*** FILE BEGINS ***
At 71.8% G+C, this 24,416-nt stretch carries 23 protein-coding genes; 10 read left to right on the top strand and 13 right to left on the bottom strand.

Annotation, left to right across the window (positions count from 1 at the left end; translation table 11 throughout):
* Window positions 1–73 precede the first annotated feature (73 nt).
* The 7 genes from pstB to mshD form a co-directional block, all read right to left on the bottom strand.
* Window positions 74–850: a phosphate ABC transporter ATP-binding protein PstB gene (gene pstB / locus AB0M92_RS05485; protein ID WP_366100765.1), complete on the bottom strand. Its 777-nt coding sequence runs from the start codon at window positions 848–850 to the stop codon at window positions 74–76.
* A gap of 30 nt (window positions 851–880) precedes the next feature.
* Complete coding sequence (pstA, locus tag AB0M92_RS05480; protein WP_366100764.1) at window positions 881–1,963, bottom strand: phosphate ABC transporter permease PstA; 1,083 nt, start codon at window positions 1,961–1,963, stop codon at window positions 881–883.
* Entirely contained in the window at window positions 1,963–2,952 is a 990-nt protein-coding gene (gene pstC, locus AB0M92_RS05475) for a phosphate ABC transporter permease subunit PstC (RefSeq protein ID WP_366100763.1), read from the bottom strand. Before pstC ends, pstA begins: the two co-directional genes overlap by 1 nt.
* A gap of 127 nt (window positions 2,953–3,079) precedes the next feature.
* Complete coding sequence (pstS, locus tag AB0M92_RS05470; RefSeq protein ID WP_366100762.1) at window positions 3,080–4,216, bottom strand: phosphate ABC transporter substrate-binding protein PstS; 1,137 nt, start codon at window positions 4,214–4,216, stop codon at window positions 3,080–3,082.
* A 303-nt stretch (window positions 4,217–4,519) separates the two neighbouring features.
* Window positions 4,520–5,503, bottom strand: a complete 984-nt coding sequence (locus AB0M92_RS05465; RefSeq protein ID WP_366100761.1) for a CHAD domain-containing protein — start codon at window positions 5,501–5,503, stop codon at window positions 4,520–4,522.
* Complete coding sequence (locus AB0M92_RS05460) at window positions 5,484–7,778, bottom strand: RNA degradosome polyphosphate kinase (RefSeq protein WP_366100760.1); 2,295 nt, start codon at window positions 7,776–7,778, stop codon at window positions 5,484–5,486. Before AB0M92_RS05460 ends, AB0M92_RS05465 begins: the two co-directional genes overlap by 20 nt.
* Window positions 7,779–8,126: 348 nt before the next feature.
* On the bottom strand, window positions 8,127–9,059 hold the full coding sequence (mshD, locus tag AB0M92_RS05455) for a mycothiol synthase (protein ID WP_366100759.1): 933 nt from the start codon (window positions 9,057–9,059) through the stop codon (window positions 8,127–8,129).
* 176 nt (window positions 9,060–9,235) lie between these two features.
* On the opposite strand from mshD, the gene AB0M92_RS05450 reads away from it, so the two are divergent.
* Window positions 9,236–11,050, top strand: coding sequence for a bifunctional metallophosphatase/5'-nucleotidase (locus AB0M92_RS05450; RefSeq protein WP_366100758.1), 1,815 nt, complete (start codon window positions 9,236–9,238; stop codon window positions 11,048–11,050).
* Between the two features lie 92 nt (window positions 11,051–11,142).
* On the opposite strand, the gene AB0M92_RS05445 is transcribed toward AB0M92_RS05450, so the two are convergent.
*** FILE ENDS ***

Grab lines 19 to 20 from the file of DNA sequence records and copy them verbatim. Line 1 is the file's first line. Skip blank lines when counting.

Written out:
* Between the two features lie 92 nt (window positions 11,051–11,142).
* On the opposite strand, the gene AB0M92_RS05445 is transcribed toward AB0M92_RS05450, so the two are convergent.